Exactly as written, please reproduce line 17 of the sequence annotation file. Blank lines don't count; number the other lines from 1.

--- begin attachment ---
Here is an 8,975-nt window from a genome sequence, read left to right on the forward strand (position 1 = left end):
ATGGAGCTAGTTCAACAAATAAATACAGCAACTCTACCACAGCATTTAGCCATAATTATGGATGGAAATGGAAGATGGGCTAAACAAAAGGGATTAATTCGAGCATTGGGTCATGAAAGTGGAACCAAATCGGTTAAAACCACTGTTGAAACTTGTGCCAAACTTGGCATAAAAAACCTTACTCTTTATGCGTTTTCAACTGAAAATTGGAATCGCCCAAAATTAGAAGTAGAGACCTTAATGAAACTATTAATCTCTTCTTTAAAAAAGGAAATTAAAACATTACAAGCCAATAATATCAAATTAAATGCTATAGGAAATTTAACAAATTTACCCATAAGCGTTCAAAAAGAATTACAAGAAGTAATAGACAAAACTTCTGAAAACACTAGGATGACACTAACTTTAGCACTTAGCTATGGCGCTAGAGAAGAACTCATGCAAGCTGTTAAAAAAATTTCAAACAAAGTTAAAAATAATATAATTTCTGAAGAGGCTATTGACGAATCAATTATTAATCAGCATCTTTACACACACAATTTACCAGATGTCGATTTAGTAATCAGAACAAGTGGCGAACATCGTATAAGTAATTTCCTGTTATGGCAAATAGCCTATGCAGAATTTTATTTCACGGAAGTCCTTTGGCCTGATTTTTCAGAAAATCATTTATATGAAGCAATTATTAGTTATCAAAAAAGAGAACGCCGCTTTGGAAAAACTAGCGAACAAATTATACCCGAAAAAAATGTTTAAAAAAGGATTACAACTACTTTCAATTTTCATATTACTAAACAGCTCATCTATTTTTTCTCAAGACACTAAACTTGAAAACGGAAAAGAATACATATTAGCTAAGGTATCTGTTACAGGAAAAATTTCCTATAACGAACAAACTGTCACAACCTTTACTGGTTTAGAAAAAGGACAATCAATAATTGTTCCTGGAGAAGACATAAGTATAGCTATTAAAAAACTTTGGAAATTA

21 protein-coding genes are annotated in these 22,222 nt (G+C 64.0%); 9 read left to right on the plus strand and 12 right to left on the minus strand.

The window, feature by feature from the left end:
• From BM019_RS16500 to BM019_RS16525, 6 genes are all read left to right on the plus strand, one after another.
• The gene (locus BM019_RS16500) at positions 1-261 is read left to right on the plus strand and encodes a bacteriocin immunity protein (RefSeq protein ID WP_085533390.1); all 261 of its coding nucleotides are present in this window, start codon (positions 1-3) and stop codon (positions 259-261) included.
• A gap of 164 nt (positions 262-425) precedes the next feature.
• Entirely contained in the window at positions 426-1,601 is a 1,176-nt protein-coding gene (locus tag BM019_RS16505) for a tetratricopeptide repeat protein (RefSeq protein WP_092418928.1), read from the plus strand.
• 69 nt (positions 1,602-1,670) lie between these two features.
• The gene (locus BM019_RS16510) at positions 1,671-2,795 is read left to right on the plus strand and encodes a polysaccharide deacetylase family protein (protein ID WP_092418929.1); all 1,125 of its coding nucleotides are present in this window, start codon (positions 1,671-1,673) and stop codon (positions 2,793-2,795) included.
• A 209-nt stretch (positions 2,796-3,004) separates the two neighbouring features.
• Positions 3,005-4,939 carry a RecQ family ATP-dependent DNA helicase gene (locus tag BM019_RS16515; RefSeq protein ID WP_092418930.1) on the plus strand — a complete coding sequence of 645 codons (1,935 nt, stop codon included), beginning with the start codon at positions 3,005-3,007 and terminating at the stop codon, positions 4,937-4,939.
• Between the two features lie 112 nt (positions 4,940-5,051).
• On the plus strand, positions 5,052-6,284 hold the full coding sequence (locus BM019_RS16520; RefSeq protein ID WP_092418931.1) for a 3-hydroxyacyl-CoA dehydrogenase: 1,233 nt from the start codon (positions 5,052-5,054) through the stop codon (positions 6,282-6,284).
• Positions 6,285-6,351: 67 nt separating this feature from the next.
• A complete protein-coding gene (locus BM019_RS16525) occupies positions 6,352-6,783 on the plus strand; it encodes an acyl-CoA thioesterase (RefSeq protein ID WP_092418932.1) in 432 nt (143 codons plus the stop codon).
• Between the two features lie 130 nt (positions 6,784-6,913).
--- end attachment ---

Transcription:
• Between the two features lie 130 nt (positions 6,784-6,913).